MIT decries business sector hostilities
• By Hilary Mare
THE Ministry of Industrialisation and Trade (MIT) has this week said that an increasing trend of aggression towards a section of the business sector, especially foreign owned entities, has demonstrated itself worryingly, particularly in the last two weeks.
In a statement, the ministry highlighted that recognising that the business environment is troubled with increasing challenges both pre- and post- the Covid-19 era, intra-conflicts will only serve to worsen an already impaired environment.
“In addition, such intra-hostilities will ultimately erode overall business competitiveness, which will disable our country’s ability to trade effectively and efficiently within and across the borders. The MIT herewith denounce such increasing misunderstandings and humbly urge for the immediate dejection of such behaviour by all Namibians.
“In the same vein, the MIT would appreciate the usage of this platform to contextualise the matter of enterprise development within the context of increasing hostilities,” the ministry said adding that the challenge of enterprise development is universal across the business sector and therefore should not be labelled simply as local versus foreign-owned entities turf wars.
The ministry went on to say that collaborative partnerships between the MIT and the private sector as early as 2006 have evolved continuously to frame the issues better as well as the requisite solutions.
By 2010, the ministry said, these alliances yielded the first business sector reservations for local Namibians, which later on still needed both policy and legislative perfection in the case of the Namibia Competition Commission and Masmart/Walmart in 2011.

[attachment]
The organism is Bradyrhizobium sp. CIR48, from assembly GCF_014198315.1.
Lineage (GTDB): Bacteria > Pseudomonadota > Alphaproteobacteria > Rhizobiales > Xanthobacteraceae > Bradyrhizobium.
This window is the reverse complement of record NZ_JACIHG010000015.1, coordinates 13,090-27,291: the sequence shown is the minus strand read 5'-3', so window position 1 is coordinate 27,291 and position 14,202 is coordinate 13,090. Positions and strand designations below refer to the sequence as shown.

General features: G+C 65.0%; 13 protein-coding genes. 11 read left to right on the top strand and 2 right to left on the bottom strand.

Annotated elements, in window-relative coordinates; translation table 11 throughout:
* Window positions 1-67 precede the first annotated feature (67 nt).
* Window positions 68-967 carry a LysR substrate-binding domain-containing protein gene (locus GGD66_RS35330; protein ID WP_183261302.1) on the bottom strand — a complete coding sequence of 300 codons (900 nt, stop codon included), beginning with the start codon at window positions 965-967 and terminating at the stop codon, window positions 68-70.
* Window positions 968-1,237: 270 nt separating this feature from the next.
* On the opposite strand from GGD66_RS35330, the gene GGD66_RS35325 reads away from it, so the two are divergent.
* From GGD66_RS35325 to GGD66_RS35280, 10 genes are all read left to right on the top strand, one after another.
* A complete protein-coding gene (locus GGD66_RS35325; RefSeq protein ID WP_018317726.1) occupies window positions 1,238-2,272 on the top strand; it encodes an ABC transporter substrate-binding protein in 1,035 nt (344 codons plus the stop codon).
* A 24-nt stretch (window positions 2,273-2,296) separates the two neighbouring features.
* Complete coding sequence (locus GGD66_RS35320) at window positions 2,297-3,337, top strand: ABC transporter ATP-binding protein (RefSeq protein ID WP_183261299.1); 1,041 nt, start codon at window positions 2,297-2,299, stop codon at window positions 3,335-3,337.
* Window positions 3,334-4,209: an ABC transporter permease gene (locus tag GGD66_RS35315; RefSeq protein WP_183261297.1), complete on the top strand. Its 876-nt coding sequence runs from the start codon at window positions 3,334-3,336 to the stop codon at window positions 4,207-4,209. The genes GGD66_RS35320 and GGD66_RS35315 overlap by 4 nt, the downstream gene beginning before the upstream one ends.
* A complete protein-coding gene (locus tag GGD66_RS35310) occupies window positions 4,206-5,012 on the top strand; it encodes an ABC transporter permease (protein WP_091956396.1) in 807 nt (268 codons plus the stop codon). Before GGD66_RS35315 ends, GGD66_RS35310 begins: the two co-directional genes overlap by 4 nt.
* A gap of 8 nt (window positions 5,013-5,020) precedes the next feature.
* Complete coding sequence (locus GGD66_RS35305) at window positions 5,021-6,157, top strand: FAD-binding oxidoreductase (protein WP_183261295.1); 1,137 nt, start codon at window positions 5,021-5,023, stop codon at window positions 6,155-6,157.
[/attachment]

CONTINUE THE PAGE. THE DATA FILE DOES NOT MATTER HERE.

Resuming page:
“These collaborative partnerships evolved into a Ministerial Committee launched in August 2020 consisting of the MIT, Ministry of Finance (and NAMRA), Ministry of Labour, Industrial Relations and Employment Creation (MLIREC), Ministry of Urban and Regional Development (MURD), Ministry of Home Affairs, Immigration, Safety and Security(MOHAISS), Social Security Commission (SSC) and The Namibian Police Force (NAMPOL).
“Consequently, these partnerships especially emanating from the Ministerial Committee are ensuring policy, legislative and monitoring and evaluation perfections through working on the draft regulations to accompany the Namibia Investment Promotion and Facilitation Bill (NIPFB) covering key aspects such as business sector reservations whilst introducing business inspectors with full responsibility to ensure business compliance and to investigate cross-sectoral policy matters. Business inspectors will not be new positions created but rather the MIT’s regional staff members who have been involved in business evaluation work all along,” further explained the ministry.
To this end, the challenges that infiltrates the cohesive development of the informal economy, start-ups and general entrepreneurship are being framed in a much better fashion, added the ministry.
“The development, which is current, of a National Policy on Informal Economy, Start-Ups and Entrepreneurship and its attendant Act is a policy target in the Harambee Prosperity Plan II and is slated to be finalised by the MIT in 2023. This Policy and Act will further enhance and concretise the ideals of the NIPFB as well as associated policy work such as the Namibia Equitable Empowerment Framework (NEEF).
“The approach as attributed above and built on foundations of formal collaborative relationships provides ample avenues for the identification of sustainable solutions across a multitude of stakeholders whilst not lending themselves to increasing business sector hostilities, which harm our competitiveness and investment attractiveness. The MIT will therefore implore the Namibian Nation to rather lend credence to such an approach as opposed to engaging ourselves in unformalised and at times haphazard and stakeholder deficient approaches that may lead us all into a strait jacket of harden feelings and heightened hostilities,” concluded the ministry.